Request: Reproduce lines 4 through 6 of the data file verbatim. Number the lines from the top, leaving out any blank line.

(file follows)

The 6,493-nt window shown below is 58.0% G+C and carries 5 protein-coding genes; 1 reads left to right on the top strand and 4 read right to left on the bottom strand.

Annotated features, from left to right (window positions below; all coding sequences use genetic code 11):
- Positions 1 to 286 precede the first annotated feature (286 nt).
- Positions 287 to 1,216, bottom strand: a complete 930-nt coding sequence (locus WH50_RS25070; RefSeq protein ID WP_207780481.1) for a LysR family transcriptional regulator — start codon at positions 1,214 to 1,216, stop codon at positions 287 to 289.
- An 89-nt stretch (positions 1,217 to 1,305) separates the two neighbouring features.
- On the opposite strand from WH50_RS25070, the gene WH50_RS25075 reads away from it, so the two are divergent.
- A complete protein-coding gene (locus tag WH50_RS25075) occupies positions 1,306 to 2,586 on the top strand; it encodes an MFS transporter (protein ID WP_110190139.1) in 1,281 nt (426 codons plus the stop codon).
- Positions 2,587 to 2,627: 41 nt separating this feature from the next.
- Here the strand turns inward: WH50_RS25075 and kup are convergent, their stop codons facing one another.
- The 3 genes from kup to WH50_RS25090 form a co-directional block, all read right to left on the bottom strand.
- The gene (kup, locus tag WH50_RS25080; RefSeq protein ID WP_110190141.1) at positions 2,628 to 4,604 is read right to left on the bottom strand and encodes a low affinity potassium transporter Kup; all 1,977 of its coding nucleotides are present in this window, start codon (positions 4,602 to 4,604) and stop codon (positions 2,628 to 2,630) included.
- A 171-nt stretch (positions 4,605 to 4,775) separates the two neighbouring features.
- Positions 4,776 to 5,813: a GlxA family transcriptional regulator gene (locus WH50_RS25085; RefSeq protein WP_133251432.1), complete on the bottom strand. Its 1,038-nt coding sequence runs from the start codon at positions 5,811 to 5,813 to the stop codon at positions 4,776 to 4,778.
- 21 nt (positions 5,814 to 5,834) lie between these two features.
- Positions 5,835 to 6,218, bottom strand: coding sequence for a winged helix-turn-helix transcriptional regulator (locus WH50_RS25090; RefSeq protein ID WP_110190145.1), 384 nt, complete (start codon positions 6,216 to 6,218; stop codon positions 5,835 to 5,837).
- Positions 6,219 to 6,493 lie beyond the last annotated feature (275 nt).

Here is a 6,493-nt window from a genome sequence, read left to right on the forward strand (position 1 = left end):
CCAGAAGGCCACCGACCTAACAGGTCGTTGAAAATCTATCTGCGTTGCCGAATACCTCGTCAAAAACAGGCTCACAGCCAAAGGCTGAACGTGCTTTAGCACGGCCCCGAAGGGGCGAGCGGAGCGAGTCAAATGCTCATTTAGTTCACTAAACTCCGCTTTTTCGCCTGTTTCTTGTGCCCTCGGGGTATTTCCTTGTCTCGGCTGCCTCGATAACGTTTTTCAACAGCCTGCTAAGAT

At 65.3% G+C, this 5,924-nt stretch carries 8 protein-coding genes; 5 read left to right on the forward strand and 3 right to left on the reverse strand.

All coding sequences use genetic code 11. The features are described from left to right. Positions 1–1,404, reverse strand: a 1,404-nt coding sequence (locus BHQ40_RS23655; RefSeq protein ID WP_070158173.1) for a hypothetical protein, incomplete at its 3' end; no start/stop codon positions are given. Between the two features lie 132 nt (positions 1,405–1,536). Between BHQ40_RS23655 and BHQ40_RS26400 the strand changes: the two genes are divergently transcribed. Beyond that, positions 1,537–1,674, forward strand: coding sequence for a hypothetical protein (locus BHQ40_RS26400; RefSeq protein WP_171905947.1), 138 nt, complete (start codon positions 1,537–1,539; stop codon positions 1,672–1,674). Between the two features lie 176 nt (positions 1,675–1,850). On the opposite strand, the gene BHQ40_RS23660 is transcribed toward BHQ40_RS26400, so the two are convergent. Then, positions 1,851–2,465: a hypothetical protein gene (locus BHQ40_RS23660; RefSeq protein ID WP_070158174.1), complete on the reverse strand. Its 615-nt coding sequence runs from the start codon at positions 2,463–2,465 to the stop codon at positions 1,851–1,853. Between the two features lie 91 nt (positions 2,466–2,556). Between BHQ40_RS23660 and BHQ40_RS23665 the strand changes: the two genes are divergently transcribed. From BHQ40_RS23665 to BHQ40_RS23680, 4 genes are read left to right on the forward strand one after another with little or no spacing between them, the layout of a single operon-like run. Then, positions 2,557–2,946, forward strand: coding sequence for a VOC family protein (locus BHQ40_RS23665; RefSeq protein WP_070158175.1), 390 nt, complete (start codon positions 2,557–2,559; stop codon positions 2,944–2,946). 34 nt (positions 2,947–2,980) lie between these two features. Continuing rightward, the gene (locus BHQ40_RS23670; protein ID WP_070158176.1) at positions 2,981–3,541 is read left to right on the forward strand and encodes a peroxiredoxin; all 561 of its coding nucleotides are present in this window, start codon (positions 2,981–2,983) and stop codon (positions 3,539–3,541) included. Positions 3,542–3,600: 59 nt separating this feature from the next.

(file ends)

- Positions 287 to 1,216, bottom strand: a complete 930-nt coding sequence (locus WH50_RS25070; RefSeq protein ID WP_207780481.1) for a LysR family transcriptional regulator — start codon at positions 1,214 to 1,216, stop codon at positions 287 to 289.
- An 89-nt stretch (positions 1,217 to 1,305) separates the two neighbouring features.
- On the opposite strand from WH50_RS25070, the gene WH50_RS25075 reads away from it, so the two are divergent.